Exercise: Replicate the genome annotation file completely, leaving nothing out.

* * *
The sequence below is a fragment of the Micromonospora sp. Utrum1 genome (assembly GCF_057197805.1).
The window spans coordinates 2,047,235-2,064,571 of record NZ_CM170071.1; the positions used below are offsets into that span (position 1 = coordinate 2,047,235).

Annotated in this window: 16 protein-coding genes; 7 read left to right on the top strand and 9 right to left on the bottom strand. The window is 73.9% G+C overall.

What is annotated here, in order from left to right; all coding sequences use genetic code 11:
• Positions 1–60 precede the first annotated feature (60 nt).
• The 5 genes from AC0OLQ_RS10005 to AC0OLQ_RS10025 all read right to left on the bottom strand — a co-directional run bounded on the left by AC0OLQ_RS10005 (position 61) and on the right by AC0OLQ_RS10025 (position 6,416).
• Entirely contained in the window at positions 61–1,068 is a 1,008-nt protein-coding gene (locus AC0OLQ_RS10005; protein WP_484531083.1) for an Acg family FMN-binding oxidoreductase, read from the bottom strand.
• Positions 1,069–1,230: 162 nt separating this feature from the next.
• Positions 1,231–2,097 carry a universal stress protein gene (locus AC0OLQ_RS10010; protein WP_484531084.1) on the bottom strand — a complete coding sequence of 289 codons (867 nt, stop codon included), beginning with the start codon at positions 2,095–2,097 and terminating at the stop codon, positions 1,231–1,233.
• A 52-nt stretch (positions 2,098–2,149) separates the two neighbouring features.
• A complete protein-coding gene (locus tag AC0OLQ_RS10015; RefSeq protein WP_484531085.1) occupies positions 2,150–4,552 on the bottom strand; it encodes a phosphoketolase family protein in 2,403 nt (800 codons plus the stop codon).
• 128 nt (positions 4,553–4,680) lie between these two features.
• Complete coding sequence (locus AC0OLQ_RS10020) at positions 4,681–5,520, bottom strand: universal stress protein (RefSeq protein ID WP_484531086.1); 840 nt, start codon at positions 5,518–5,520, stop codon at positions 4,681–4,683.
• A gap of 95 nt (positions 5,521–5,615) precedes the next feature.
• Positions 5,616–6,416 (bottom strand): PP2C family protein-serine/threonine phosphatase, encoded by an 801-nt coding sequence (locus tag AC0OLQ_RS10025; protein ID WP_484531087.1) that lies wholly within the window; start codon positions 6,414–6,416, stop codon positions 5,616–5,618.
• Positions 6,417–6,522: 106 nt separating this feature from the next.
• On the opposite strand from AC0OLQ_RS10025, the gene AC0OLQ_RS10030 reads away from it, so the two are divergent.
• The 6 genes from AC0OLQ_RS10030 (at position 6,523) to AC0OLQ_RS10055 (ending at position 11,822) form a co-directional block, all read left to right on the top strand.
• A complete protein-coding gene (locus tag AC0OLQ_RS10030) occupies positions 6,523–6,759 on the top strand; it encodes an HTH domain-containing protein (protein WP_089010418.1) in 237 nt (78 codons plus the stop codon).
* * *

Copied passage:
The sequence below is a fragment of the Micromonospora sp. Utrum1 genome (assembly GCF_057197805.1).
The window spans coordinates 2,047,235-2,064,571 of record NZ_CM170071.1; the positions used below are offsets into that span (position 1 = coordinate 2,047,235).

Annotated in this window: 16 protein-coding genes; 7 read left to right on the top strand and 9 right to left on the bottom strand. The window is 73.9% G+C overall.

What is annotated here, in order from left to right; all coding sequences use genetic code 11:
• Positions 1–60 precede the first annotated feature (60 nt).
• The 5 genes from AC0OLQ_RS10005 to AC0OLQ_RS10025 all read right to left on the bottom strand — a co-directional run bounded on the left by AC0OLQ_RS10005 (position 61) and on the right by AC0OLQ_RS10025 (position 6,416).
• Entirely contained in the window at positions 61–1,068 is a 1,008-nt protein-coding gene (locus AC0OLQ_RS10005; protein WP_484531083.1) for an Acg family FMN-binding oxidoreductase, read from the bottom strand.
• Positions 1,069–1,230: 162 nt separating this feature from the next.
• Positions 1,231–2,097 carry a universal stress protein gene (locus AC0OLQ_RS10010; protein WP_484531084.1) on the bottom strand — a complete coding sequence of 289 codons (867 nt, stop codon included), beginning with the start codon at positions 2,095–2,097 and terminating at the stop codon, positions 1,231–1,233.
• A 52-nt stretch (positions 2,098–2,149) separates the two neighbouring features.
• A complete protein-coding gene (locus tag AC0OLQ_RS10015; RefSeq protein WP_484531085.1) occupies positions 2,150–4,552 on the bottom strand; it encodes a phosphoketolase family protein in 2,403 nt (800 codons plus the stop codon).
• 128 nt (positions 4,553–4,680) lie between these two features.
• Complete coding sequence (locus AC0OLQ_RS10020) at positions 4,681–5,520, bottom strand: universal stress protein (RefSeq protein ID WP_484531086.1); 840 nt, start codon at positions 5,518–5,520, stop codon at positions 4,681–4,683.
• A gap of 95 nt (positions 5,521–5,615) precedes the next feature.
• Positions 5,616–6,416 (bottom strand): PP2C family protein-serine/threonine phosphatase, encoded by an 801-nt coding sequence (locus tag AC0OLQ_RS10025; protein ID WP_484531087.1) that lies wholly within the window; start codon positions 6,414–6,416, stop codon positions 5,616–5,618.
• Positions 6,417–6,522: 106 nt separating this feature from the next.
• On the opposite strand from AC0OLQ_RS10025, the gene AC0OLQ_RS10030 reads away from it, so the two are divergent.
• The 6 genes from AC0OLQ_RS10030 (at position 6,523) to AC0OLQ_RS10055 (ending at position 11,822) form a co-directional block, all read left to right on the top strand.
• A complete protein-coding gene (locus tag AC0OLQ_RS10030) occupies positions 6,523–6,759 on the top strand; it encodes an HTH domain-containing protein (protein WP_089010418.1) in 237 nt (78 codons plus the stop codon).